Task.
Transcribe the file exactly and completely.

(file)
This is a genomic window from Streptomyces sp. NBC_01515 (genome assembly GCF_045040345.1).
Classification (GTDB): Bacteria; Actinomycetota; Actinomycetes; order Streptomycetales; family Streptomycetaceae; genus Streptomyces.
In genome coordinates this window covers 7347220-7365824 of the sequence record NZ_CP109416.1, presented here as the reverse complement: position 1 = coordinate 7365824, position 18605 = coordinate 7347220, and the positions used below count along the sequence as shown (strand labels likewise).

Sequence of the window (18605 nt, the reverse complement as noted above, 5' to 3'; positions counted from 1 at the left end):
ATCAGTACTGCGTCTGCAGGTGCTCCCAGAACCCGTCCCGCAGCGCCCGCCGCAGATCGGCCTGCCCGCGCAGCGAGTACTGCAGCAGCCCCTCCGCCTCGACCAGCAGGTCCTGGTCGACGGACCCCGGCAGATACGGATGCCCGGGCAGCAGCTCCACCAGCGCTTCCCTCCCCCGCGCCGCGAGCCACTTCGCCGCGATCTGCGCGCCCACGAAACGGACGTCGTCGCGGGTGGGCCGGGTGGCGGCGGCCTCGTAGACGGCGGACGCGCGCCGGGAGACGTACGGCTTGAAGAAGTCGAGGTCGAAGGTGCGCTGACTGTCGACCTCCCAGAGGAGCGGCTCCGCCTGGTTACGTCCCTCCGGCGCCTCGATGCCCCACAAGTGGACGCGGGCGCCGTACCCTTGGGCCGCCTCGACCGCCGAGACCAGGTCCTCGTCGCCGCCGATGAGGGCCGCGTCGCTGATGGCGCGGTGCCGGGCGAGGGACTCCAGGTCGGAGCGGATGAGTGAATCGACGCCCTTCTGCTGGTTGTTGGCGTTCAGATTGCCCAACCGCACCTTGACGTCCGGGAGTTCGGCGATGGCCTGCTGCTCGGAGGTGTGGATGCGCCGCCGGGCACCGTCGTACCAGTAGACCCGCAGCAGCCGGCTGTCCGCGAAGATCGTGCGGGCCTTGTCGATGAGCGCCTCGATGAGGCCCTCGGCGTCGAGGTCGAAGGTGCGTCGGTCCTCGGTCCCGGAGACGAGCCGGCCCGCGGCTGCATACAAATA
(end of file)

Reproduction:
This is a genomic window from Streptomyces sp. NBC_01515 (genome assembly GCF_045040345.1).
Classification (GTDB): Bacteria; Actinomycetota; Actinomycetes; order Streptomycetales; family Streptomycetaceae; genus Streptomyces.
In genome coordinates this window covers 7347220-7365824 of the sequence record NZ_CP109416.1, presented here as the reverse complement: position 1 = coordinate 7365824, position 18605 = coordinate 7347220, and the positions used below count along the sequence as shown (strand labels likewise).

Sequence of the window (18605 nt, the reverse complement as noted above, 5' to 3'; positions counted from 1 at the left end):
ATCAGTACTGCGTCTGCAGGTGCTCCCAGAACCCGTCCCGCAGCGCCCGCCGCAGATCGGCCTGCCCGCGCAGCGAGTACTGCAGCAGCCCCTCCGCCTCGACCAGCAGGTCCTGGTCGACGGACCCCGGCAGATACGGATGCCCGGGCAGCAGCTCCACCAGCGCTTCCCTCCCCCGCGCCGCGAGCCACTTCGCCGCGATCTGCGCGCCCACGAAACGGACGTCGTCGCGGGTGGGCCGGGTGGCGGCGGCCTCGTAGACGGCGGACGCGCGCCGGGAGACGTACGGCTTGAAGAAGTCGAGGTCGAAGGTGCGCTGACTGTCGACCTCCCAGAGGAGCGGCTCCGCCTGGTTACGTCCCTCCGGCGCCTCGATGCCCCACAAGTGGACGCGGGCGCCGTACCCTTGGGCCGCCTCGACCGCCGAGACCAGGTCCTCGTCGCCGCCGATGAGGGCCGCGTCGCTGATGGCGCGGTGCCGGGCGAGGGACTCCAGGTCGGAGCGGATGAGTGAATCGACGCCCTTCTGCTGGTTGTTGGCGTTCAGATTGCCCAACCGCACCTTGACGTCCGGGAGTTCGGCGATGGCCTGCTGCTCGGAGGTGTGGATGCGCCGCCGGGCACCGTCGTACCAGTAGACCCGCAGCAGCCGGCTGTCCGCGAAGATCGTGCGGGCCTTGTCGATGAGCGCCTCGATGAGGCCCTCGGCGTCGAGGTCGAAGGTGCGTCGGTCCTCGGTCCCGGAGACGAGCCGGCCCGCGGCTGCATACAAATA